Franzen was no ordinary private person — he was Sweden’s foremost expert on 16th and 17th century naval warfare. And Vasa was no ordinary warship — it was King Gustavus II’s pride and joy. A behemoth of a boat, it was meant to intimidate the king’s enemies, especially Poland, with whom Sweden was at war over control of the Baltic. But it never got the chance. It was also meant to impress the populace, which it certainly did, though not as planned, and then for only an hour. Since April 24, 1961, when the wreck broke the surface — and didn’t break apart — Vasa has impressed 32 million people, initially in a temporary museum at Wasavarvet and, from 1990, in the custom-built Vasa Museum at Galarvarvet, which is only a couple of hundred metres from where the ship was built and where it sank.
Every time I’m in Stockholm (I usually stay in Gamla Stan), I jump on the ferry to Galarvarvet and spend a couple of hours wandering around in the Vasa Museum (www.vasamuseet.se), which is one of the world’s foremost man-made visitor attractions. The ship hasn’t changed a bit and it hasn’t moved an inch since I first clapped eyes on it, so there’s nothing new to see, but there’s something about it that keeps drawing me back.
|MY NEW HOLM: Vasa Museum from the water|
I guess it’s the story. Vasa was the biggest, most expensive and most fabulously ornate wooden warship ever built, at a cost of 53,000 Swedish daler. I can’t convert 53,000 daler into modern money, but looking at comparisons, a cow cost five daler in 1628 and a miner’s pay was six daler a month, so Vasa cost the equivalent of 10,600 cows or hiring a miner for 8,833 months, or 736 years, including tea and toilet breaks.
Vasa is Sweden’s Titanic: it was, like the equally ill-fated Belfast-built liner, the greatest and most spectacular vessel of its time and a phenomenal feat of engineering; it was a source of enormous look-what-we-can-do national pride; it was lost in disastrous circumstances and became a national embarrassment (Vasa was seldom if ever mentioned in Swedish histories until those three paragraphs appeared in Expressen, and Belfast people for decades shrugged off the loss of Titanic by saying “it was all right when it left here”); and now, thanks to the Vasa Museum, Gustavus’s dreamboat is the centrepiece of a world-class visitor attraction, as is the case with Titanic Belfast. Oh, and both vessels are available to build as Airfix models. That’s what you call sink-ronicity.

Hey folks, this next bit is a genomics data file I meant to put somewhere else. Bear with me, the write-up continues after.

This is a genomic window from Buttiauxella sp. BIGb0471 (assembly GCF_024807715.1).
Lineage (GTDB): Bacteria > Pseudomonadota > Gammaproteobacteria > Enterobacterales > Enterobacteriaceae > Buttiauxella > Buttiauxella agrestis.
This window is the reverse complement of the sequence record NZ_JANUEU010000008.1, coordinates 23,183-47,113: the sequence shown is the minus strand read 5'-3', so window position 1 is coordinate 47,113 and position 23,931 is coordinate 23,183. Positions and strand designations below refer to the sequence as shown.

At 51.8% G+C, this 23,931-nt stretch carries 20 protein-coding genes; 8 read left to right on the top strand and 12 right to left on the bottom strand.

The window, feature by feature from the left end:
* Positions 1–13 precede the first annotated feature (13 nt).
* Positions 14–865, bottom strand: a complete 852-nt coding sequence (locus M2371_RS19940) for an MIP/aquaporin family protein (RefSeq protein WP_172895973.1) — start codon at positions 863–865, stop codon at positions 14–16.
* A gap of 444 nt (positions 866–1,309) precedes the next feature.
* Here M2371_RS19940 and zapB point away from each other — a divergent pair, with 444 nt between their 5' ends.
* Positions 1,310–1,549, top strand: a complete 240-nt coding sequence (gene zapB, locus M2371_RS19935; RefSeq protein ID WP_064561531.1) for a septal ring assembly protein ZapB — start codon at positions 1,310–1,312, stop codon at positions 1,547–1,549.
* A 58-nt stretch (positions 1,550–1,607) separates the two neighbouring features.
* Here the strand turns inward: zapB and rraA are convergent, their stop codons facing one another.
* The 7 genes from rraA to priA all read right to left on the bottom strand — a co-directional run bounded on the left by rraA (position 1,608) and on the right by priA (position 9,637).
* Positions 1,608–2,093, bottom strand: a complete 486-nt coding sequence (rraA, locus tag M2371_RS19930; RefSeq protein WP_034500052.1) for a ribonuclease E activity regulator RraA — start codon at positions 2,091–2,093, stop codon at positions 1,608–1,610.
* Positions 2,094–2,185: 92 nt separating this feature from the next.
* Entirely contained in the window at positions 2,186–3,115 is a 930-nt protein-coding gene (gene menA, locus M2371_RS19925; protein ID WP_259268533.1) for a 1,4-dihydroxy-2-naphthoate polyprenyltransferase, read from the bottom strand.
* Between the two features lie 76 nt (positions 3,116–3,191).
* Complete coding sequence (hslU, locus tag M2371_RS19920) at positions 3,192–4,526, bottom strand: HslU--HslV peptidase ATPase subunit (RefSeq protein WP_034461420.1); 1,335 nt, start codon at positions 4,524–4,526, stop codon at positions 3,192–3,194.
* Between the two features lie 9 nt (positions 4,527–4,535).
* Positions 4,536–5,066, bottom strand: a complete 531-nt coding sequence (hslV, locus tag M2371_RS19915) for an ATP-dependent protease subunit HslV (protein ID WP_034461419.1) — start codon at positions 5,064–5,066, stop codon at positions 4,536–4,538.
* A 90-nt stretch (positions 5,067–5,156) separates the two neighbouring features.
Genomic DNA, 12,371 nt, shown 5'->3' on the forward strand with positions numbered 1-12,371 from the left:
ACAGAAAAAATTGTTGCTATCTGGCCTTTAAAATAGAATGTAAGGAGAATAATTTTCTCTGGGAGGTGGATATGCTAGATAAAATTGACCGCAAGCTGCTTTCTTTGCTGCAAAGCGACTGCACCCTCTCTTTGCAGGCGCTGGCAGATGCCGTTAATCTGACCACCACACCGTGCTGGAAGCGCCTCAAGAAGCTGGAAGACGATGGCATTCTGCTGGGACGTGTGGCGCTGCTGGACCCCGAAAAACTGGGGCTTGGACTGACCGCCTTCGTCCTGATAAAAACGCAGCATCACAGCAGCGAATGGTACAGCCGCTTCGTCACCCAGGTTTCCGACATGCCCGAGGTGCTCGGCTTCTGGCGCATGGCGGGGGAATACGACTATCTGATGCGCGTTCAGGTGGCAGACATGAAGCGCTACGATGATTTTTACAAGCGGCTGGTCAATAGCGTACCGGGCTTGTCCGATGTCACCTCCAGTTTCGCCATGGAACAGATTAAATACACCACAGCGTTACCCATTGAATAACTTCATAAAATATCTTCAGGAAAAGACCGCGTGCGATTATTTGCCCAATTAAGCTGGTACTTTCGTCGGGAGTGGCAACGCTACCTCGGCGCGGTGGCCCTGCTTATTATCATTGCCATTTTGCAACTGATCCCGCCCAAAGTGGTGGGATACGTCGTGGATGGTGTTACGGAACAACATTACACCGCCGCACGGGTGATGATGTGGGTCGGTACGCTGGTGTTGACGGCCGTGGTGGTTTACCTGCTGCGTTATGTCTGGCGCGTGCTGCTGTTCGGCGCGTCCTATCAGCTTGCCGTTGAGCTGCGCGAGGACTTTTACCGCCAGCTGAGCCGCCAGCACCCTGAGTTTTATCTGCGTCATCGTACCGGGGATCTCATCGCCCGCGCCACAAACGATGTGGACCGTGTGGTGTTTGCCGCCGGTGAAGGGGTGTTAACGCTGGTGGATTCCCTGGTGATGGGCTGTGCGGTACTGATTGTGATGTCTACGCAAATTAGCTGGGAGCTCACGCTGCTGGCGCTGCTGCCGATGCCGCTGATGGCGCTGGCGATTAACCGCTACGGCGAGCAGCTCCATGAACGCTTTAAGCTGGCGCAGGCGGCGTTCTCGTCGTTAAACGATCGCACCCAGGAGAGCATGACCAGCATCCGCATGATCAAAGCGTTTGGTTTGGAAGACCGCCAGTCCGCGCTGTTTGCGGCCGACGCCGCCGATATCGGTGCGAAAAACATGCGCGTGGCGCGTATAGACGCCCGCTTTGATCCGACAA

What’s left of the great White Star liner that was lost in April 1912 lies rotting away at the bottom of the North Atlantic, but 95 per cent of Vasa was recovered, preserved and put back together. Viewing it from all angles, you’d think that if it were relaunched and rigged it could resume the voyage that was so surprisingly cut short. But you’d be wrong. From the moment Vasa cast off, it was a catastrophe waiting to happen — and it would be a catastrophe again.
|HULL OF A SIGHT: Vasa from the bottom up|
Vasa broke every rule of seaworthiness (and physics), and that was no one’s fault but the king’s, for it was he who insisted that an extra gun deck be added. It was an act of supreme folly, like trying to balance a car battery on top of a house of cards. But who was going to argue with the monarch?
The shipwrights reluctantly followed Gustavus’s recipe for disaster to the letter, knowing — but fearing to say anything to the contrary — that every nail they hammered was likely to be a nail in someone’s coffin. As Vasa neared completion, Admiral Klas Fleming oversaw a stability test at the quayside. Thirty men ran back and forward across the deck three times and had to stop, otherwise the ship, which was rolling dangerously, would have capsized. Yet Fleming allowed construction to proceed. Like the shipwrights, he knew Vasa was fatally flawed, but for fear of incurring the royal wrath he said nothing. The ship’s fate — and that of many on board — was sealed.
The Vasa wreck — 1,080 tonnes of saturated oak — was sealed in the temporary museum where preservation work on a scale never before attempted was begun to prevent the wood shrinking and splitting. A pioneering process of spraying with polyethylene glycol (PEG) — a penetrative waxy substance more commonly used in lipstick — continued around-the-clock for two years until every drop of water had been displaced. Basically, what visitors to the Vasa Museum are looking at is an awful lot of bone-dry wood coated with wax — enough to make millions of boxes of matches.